City of Ottawa declares state of emergency as flood levels projected to rise above 2017 peak
The City of Ottawa has declared a state of emergency as water levels along the Ottawa River are expected to rise above the flood levels in 2017 that were “devastating” to many communities bordering the river, Mayor Jim Watson announced on Thursday afternoon.
The municipality issued a plea for help to the provincial and federal governments after assessing new weather and river level forecasts for this coming weekend. Ralph Goodale, federal minister for public safety and emergency prepardnessO, confirmed Thursday evening the Government of Canada is sending help, “including support from the Canadian Armed Forces.”
Environment Canada earlier on Thursday issued a special weather statement warning of “significant rainfall” in the Ottawa area totalling 20-35 millimetres between Friday morning and Saturday morning. This heavy precipitation coupled with the spring snowmelt has the Ottawa River Regulating Committee forecasting peak floods reaching 11 centimetres above 2017 levels in the Britannia/Lac Deschenes area on Sunday.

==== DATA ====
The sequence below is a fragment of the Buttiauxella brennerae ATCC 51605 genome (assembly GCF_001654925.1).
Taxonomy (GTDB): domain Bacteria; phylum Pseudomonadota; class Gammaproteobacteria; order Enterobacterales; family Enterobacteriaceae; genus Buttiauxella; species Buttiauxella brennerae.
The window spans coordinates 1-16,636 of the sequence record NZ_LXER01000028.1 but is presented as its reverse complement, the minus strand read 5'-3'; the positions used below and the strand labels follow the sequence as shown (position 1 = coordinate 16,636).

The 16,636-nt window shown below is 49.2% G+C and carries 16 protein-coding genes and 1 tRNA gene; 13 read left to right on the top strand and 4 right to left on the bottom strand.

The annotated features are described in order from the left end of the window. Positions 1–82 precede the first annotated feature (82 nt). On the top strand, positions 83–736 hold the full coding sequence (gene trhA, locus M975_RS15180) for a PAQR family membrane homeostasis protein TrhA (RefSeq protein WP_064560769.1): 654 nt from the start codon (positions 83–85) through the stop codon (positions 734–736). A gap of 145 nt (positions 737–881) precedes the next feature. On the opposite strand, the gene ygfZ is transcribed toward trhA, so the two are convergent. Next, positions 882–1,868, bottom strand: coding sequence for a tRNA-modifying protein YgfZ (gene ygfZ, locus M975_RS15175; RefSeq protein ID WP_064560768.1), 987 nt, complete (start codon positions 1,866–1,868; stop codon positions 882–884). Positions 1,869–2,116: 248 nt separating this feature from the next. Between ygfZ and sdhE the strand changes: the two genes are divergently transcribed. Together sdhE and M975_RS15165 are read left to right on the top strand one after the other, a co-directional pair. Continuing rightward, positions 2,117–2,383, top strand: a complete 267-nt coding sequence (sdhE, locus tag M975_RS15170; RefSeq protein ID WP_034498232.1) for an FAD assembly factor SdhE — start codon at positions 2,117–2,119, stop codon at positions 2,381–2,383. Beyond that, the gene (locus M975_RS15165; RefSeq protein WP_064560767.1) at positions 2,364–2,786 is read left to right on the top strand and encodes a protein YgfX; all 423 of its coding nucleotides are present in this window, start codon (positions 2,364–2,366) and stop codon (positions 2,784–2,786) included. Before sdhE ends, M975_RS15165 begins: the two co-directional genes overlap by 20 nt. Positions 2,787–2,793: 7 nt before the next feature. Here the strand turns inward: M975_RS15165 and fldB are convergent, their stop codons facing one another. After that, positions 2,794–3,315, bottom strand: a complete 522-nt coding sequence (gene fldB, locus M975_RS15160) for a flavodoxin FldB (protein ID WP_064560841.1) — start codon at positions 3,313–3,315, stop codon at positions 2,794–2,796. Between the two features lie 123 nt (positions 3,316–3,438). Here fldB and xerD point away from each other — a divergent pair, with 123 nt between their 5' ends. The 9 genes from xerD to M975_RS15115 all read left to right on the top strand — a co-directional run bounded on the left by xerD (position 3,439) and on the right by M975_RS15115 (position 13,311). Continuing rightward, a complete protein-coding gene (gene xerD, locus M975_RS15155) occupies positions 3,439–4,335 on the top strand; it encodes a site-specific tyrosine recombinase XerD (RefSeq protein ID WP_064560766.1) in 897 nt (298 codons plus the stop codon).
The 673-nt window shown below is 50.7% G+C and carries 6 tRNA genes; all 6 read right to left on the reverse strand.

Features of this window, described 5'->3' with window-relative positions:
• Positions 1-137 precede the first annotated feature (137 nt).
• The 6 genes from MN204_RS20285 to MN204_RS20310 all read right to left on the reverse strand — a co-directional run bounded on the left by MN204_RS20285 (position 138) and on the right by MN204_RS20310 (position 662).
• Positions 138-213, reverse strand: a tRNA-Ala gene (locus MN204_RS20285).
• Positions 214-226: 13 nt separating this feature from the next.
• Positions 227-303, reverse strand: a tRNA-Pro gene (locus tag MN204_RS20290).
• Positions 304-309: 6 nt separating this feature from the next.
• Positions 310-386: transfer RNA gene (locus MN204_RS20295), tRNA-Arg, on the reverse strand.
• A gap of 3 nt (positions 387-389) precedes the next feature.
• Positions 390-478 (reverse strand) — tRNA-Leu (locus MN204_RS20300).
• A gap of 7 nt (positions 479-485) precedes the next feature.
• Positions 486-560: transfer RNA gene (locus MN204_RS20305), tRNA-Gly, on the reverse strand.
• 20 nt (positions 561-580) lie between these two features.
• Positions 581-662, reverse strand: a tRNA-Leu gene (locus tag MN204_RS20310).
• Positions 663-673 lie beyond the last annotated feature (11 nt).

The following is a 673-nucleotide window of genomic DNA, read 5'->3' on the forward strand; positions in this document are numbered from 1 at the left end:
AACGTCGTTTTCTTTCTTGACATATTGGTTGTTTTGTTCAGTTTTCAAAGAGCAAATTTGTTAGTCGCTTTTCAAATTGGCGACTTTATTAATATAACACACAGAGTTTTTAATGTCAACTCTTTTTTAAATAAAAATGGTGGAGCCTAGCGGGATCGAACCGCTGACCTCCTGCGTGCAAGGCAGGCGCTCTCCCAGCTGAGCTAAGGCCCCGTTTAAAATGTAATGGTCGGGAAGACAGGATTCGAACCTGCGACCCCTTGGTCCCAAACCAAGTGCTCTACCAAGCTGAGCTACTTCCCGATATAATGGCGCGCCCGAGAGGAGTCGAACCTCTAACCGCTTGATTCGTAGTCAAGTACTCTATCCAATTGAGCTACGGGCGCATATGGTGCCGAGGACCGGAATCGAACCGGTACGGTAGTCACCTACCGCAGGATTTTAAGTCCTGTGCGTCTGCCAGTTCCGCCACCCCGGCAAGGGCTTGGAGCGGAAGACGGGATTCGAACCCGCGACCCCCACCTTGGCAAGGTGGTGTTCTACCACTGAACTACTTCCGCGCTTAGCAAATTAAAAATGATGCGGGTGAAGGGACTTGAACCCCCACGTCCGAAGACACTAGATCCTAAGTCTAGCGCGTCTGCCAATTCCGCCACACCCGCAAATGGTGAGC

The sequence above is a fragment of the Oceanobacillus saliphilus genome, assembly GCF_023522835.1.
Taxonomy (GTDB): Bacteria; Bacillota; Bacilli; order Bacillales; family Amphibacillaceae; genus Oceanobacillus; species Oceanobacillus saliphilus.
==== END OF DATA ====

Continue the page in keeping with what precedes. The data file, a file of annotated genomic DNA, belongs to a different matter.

While the city has enough sand and sandbags to set up around properties at risk of flooding, it no longer has enough manpower or time to meet residents’ needs in the face of the “worsening forecast,” officials said.
“Our staff and volunteers have been at it for many days now, but we can no longer do it alone,” Watson said.
The municipality hopes to have about 400 members of the military helping out on the ground, with the first troops arriving on Friday morning, city officials said.
The communities most threatened by rising water levels include Cumberland, located east of downtown Ottawa, and Britannia and Constance bays, located west of the downtown core.
As of 2 p.m. on Thursday afternoon, the city had received a total of 180 service requests from homeowners — about 60 a day — according to senior staff.